Some wearing backpacks, some clutching winter coats, students at Marine Village School on a recent day lined up in the main hallway. It was time to go home. Parents' cars pulled up to the curb, and two yellow school buses idled in the parking lot.

At almost any other school, this routine scene would be unremarkable. But here, it's another day of elementary school completed in Marine on St. Croix — and that, as simple as it sounds, is enough to bring whoops of delight from the school's top administrator.

"We're not going to go under!" said principal Kim Kokx, sounding triumphant in an interview last week.

In its second year, the Marine Village School has grown from 29 students to 97, a surge that's brought confidence to Kokx and others who have been fighting for the school's survival after the public K-5 charter school was willed into being by residents and the Marine City Council.

The village of about 670 nestled on the St. Croix River has long had an elementary school — it was one of the state's earliest settlements — but the Stillwater School District closed it in a sweeping reorganization that saw Marine's classrooms go dark in the spring of 2017. Budget priorities meant it was no longer feasible to teach locally, the district said at the time.

Hoping to create its own charter school, the city of Marine bought the 68-year-old building in the fall of 2018 for $910,000 in general obligation bonds. The decision brought the City Council a standing ovation from residents in attendance.

It wasn't until August of last year that the Marine Village School finally won necessary approvals to open.

"We were just hoping beyond hope and they said, 'All right, let's go forward,' and we were like, 'Wheee!'" Kokx said.

The school had five staff members that first fall. It wouldn't have survived without funding to augment its state aid, including a three-year charter school program grant of federal dollars administered by the Minnesota Department of Education. Donations from residents have been generous as well, said Win Miller, president of the Marine Village School board.

"We have great support in the community," said Miller. The school still needs some donations to make the budget work, he said, but "we are a lot closer to break even this year than last."

The school's newest amenity took a conspicuous spot in the parking lot last week: a fleet of two brand-new school buses. The buses were a necessary expenditure for the school given its location in northern Washington County, which is mostly rural. Transportation has been a make-or-break issue for families in the area when it comes to choosing a school.

Marine Mayor Kevin Nyenhuis said the school's successful reopening has been a source of pride.

"It's super important to our citizens," Nyenhuis said. "It did put the wind back in the sails of the community, for sure."

The city will collect $131,400 in lease aid payments from the Marine Village School this year, up from a fee of $52,000 last year which had been reduced to account for the low student population.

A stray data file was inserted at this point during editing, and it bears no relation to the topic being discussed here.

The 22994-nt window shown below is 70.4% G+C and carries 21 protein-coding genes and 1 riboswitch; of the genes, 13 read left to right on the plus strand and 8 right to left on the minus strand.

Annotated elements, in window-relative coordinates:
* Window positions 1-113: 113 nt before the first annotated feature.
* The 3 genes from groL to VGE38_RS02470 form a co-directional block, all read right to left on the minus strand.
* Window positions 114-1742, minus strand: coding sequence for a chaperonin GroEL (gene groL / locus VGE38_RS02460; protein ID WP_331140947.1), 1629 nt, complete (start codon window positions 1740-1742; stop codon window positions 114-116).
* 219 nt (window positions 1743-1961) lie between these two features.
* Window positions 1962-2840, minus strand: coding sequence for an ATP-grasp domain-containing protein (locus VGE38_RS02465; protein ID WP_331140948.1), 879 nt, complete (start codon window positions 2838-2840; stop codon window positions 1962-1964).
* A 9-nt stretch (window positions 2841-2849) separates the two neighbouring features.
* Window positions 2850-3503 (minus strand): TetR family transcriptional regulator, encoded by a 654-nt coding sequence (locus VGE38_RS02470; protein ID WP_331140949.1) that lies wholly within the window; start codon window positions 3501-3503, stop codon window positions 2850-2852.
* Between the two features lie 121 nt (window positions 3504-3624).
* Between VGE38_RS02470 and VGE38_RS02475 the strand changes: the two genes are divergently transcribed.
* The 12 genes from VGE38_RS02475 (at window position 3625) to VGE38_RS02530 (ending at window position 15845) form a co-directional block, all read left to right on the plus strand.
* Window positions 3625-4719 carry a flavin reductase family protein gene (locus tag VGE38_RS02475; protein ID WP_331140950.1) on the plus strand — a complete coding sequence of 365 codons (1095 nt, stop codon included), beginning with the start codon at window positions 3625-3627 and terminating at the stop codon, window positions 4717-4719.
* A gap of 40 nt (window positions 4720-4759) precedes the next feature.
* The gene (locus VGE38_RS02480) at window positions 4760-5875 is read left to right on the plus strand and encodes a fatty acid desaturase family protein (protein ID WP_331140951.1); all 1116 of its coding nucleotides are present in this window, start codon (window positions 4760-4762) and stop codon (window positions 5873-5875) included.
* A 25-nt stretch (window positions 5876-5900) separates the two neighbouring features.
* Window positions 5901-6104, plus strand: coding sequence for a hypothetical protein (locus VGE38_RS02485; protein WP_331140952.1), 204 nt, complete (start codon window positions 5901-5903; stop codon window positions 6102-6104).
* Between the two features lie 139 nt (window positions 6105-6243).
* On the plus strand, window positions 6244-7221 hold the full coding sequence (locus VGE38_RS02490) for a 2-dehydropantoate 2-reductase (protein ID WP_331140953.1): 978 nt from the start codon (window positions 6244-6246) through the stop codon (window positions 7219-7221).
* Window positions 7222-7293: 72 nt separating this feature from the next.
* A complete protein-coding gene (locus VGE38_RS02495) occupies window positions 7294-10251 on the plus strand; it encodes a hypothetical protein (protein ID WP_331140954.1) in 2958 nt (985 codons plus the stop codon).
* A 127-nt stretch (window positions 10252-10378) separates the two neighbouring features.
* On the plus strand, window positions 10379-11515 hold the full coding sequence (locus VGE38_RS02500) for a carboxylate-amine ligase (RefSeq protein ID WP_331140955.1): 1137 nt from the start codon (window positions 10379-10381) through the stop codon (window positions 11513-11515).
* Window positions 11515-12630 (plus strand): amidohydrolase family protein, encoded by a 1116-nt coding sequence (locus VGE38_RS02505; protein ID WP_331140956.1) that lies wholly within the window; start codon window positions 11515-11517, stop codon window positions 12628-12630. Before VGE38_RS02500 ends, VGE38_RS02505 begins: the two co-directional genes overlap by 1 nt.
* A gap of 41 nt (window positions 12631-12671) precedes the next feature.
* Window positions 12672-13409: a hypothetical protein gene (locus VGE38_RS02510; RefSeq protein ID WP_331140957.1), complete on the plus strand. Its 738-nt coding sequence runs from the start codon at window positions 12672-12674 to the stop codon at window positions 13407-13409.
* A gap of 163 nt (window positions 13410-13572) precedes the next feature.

The Marine Mills Folk School, a nonprofit that teaches folk arts in the school building on the weekends, will pay the city an additional $6,000 in rent this year, Nyenhuis said.

Fourth grade teacher Cari McGlynn said she wasn't nervous about the school's future, even in the first days last year when the staff could be counted on one hand.

"I knew once people caught wind and had a better understanding of what's happening up there, we would grow," she said. "I've never been worried about it because the community has been so welcoming, so excited to have students back in the building."

Jessica Hauser has two children at the school, son Atticus and daughter Gaia. They were among the handful of families who enrolled when the school first opened.

"The first year was a bit wild," she said. "There was a lot of spontaneity but even in its newness you could see something special forming."

Among their other options was River Grove, a public charter school that was also created in the wake of the 2016 decision to shutter the old Marine elementary school.

River Grove Elementary is teaching students in a Stillwater church basement, according to board minutes posted on the school's website. The students will eventually move into a train-depot-turned-school in downtown Stillwater, thanks to a multimillion-dollar renovation paid for by the Manitou Fund, a White Bear Lake-based charitable foundation.

Leaders of River Grove School and the Manitou Fund did not respond to requests for comment.

Marine Village School now has a staff of 18, and will keep growing until it hits 150 students. Kokx thinks it's likely to reach capacity by the 2025-26 school year.

The budget will look better by then, she hopes, but Kokx has also been buoyed by local support. "The commitment to the school, it's unlike anything I've seen," she said. "When we walk down the street with kids, there are people who will clap for them."